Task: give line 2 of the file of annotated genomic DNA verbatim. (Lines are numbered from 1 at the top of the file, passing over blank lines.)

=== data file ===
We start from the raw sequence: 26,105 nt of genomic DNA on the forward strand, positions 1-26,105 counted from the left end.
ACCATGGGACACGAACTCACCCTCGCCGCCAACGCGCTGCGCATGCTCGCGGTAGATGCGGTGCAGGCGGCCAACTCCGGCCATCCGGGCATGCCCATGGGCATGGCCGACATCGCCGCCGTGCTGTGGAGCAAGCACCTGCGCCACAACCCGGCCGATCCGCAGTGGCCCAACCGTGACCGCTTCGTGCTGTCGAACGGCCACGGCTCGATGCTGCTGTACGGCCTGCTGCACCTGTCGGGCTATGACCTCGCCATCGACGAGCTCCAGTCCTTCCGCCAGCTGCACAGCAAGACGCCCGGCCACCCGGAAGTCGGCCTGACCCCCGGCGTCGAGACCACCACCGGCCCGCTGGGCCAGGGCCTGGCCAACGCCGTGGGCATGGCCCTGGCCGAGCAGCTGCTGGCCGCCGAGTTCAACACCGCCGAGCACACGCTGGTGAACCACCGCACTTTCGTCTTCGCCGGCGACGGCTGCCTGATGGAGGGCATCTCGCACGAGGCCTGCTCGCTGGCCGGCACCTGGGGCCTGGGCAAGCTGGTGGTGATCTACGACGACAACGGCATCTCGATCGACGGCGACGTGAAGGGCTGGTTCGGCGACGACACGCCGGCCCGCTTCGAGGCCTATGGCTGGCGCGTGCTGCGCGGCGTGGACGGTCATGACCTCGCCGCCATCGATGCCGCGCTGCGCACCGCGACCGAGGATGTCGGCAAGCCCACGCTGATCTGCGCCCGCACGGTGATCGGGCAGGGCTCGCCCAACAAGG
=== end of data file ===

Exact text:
ACCATGGGACACGAACTCACCCTCGCCGCCAACGCGCTGCGCATGCTCGCGGTAGATGCGGTGCAGGCGGCCAACTCCGGCCATCCGGGCATGCCCATGGGCATGGCCGACATCGCCGCCGTGCTGTGGAGCAAGCACCTGCGCCACAACCCGGCCGATCCGCAGTGGCCCAACCGTGACCGCTTCGTGCTGTCGAACGGCCACGGCTCGATGCTGCTGTACGGCCTGCTGCACCTGTCGGGCTATGACCTCGCCATCGACGAGCTCCAGTCCTTCCGCCAGCTGCACAGCAAGACGCCCGGCCACCCGGAAGTCGGCCTGACCCCCGGCGTCGAGACCACCACCGGCCCGCTGGGCCAGGGCCTGGCCAACGCCGTGGGCATGGCCCTGGCCGAGCAGCTGCTGGCCGCCGAGTTCAACACCGCCGAGCACACGCTGGTGAACCACCGCACTTTCGTCTTCGCCGGCGACGGCTGCCTGATGGAGGGCATCTCGCACGAGGCCTGCTCGCTGGCCGGCACCTGGGGCCTGGGCAAGCTGGTGGTGATCTACGACGACAACGGCATCTCGATCGACGGCGACGTGAAGGGCTGGTTCGGCGACGACACGCCGGCCCGCTTCGAGGCCTATGGCTGGCGCGTGCTGCGCGGCGTGGACGGTCATGACCTCGCCGCCATCGATGCCGCGCTGCGCACCGCGACCGAGGATGTCGGCAAGCCCACGCTGATCTGCGCCCGCACGGTGATCGGGCAGGGCTCGCCCAACAAGG